Example 9 demonstrates how professional authority and facticity of statements reflected in the texts work in synergy. The example is from an article about there being an intermediate host between bats and humans.

Example 9:

Prof Stephen Turner, head of the department of microbiology at Melbourne’s Monash University, says what’s most likely is that [the] virus originated in bats. But that’s where his certainty ends, he says. On the

hypothesis that the virus emerged at the Wuhan live animal market from an interaction between an animal and a human, Turner says: ‘I don’t think it’s conclusive by any means’. (emphasis mine)

- The Guardian,28 April 2020

In the sentence marked in bold, the epithet “prof” (short for professor) establishes trustworthiness, and so does the non-defining modifying subordinated clause “head of the department of microbiology”. By presenting this information, the reader will presuppose that this person has certain knowledge that can be trusted. The fact that the professor is the subject in the verbal process clause “Prof Stephen Turner […] says […]” strengthens the facticity. It is further strengthened by presenting the professor’s statement as a quotation. However, the modifying adverbial “most likely” indicates that the subject for discussion itself is not entirely certain, but has the likelihood of being so. In the two sentences marked in italics, the facticity shifts; a juxtaposition between the bold and the italic sections is indicated by the conjunction “but”. In the mental process clause, the professor “thinks”, a verb which carries much lower facticity than for example “claim”, that the hypothesis is not “conclusive by any means”. The fact that he claims this means that there is much more complexity to the matter than what has been explicitly brought up in his statement. However, the reader is not


17 supplied with any further explanations, which lower the facticity in the text. In conclusion, because of this juxtaposition between the two statements, mixed levels of facticity are present in the overarching claim. The blame is thereby not strongly assigned to anyone, but it is implicated that bats, in combination with others who are not explicitly brought up in the statement, are to blame for the virus.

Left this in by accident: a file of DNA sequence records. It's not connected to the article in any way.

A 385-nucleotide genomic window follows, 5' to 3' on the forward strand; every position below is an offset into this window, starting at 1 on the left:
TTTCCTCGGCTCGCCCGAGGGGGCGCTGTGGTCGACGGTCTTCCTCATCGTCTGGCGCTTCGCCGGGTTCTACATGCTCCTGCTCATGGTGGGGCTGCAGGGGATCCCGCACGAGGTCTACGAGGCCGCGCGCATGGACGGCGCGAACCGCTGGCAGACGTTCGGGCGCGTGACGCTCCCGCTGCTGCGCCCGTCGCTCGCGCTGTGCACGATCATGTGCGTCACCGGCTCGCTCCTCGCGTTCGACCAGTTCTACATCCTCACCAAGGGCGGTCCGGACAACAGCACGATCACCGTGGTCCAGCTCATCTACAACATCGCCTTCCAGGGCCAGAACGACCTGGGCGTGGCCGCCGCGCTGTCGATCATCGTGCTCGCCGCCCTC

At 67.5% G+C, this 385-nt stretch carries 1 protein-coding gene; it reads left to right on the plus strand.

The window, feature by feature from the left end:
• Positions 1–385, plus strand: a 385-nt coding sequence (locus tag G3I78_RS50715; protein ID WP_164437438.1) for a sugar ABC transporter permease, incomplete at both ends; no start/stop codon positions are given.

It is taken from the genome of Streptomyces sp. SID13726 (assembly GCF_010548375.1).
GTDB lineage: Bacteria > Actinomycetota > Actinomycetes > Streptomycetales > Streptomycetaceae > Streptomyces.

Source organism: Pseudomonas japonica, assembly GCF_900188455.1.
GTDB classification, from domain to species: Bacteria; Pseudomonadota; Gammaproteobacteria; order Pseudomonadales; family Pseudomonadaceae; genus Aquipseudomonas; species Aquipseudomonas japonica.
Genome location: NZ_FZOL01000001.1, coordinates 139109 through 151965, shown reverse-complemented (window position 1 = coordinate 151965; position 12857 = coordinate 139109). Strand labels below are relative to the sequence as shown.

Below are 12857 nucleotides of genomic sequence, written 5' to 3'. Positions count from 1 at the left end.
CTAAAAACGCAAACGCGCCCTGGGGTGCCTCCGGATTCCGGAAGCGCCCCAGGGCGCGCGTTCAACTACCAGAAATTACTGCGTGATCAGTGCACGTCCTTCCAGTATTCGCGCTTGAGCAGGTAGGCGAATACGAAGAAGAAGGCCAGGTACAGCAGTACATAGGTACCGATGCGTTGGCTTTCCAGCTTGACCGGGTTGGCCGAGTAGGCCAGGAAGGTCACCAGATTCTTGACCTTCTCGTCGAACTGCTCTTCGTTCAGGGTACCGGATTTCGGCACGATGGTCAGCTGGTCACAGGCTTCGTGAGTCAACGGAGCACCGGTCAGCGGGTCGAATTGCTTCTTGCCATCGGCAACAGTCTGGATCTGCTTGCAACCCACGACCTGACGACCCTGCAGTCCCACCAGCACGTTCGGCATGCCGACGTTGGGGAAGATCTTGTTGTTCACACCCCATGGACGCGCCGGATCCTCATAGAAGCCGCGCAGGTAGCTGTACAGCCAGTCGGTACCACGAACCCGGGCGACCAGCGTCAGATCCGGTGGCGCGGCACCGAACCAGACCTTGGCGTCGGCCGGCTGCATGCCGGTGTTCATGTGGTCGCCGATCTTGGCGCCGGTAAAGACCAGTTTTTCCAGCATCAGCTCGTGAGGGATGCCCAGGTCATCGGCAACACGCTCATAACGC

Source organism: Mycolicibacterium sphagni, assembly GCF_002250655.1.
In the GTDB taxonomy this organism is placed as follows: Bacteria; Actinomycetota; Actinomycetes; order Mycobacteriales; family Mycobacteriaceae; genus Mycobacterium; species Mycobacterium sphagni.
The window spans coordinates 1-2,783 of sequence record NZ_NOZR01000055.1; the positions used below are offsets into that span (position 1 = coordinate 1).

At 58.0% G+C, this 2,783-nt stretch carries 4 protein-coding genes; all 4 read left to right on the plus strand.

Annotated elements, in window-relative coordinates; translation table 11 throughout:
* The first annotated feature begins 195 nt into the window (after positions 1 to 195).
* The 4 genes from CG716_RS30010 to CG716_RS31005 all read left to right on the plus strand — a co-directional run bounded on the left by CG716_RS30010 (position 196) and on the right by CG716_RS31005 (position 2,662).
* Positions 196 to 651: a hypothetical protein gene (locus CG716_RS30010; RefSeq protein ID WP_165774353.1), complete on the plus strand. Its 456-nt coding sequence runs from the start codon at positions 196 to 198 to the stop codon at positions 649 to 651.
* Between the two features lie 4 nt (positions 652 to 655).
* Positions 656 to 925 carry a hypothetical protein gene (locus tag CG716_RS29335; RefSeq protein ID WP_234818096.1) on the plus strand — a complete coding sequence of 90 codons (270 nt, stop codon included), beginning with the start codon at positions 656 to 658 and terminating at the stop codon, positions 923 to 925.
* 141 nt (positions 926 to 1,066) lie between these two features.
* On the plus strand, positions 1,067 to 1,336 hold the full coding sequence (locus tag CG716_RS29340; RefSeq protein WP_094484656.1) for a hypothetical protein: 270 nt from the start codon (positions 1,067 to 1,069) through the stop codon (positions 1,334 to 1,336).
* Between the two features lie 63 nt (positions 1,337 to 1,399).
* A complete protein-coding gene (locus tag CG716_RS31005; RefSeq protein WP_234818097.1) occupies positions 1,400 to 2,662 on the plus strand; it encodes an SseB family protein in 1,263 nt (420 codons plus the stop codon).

Appraisals can contribute to establishing blame in texts. Stibbe claims that “[a]ppraisal patterns are clusters of linguistic features which come together to represent an area of life good or bad” (2021: 79). Appraisals can be created by the use of lexis which explicitly evaluates something, such as

good/bad and right/wrong. They can also be created by words which have positive or negative

connotations (ibid.). In this study, words such as spacious, bright and natural, is considered having positive connotations, and crowded, unnatural and dark is considered having negative connotations. Stibbe writes that “[w]hen positive words cluster together […], they form appraisal patterns” (2021: 80). Such clusters can create euphemisms (patterns of language that understate and downplay). In the same way, clustering negative words can form dysphemisms (patterns of language that overstate and exaggerate). By repetitively describing something or someone using understatements or overstatements, the reader will be manipulated to see them in a certain light. The use of such language has the power to downplay or exaggerate involvement, and it is therefore of great importance to take into consideration when examining linguistic blame.

Appraisals can also be established by metaphors (Stibbe 2021: 79). If a text for instance claims that “bats are culprits”, bats are negatively appraised by moving them to the context of crime, which could be considered inappropriate in this context.

Moreover, appraisals are relevant in terms of showing the importance of something (Fairclough 2003: 172). That is, it is not only the representation of something as positive or negative in itself that may be conveyed by using them, but they can also tell us what the text considers important or unimportant. For example, if a text presents an area of life using negative words, it conveys that it does not consider that area important. Thereby, any moral difficulties in blaming that area are downplayed or removed.

Through the examples taken from the studied texts, it will first be demonstrated how the texts use different means of appraisal in order to evaluate someone or something and, through that, distribute blame. Then, it will be displayed how these means can be used in synergy.


18 In the corpus, the appraisal patterns were found to be exclusively negative. The texts establish such appraisals by a) contrasting clauses carrying positive or negative appraisals, b) using lexis with negative connotations such as “dense” and “murky”, c) clustering lexis carrying negative connotations, and d) metaphorically reframing bats and pangolins by moving them from the domain of their natural way of living to the domain of crime and mystery.

Example 10 shows how two contrasting clauses can create negative appraisal. It is taken from an article which is about bats’ resilience to viruses.

Example 10:

Bats may be linked to good fortune in traditional Chinese culture, but as the most likely source of the fast-moving coronavirus outbreak sweeping the country and globe they have triggered havoc, not prosperity. (emphasis in original)

- The Telegraph, 6 February 2020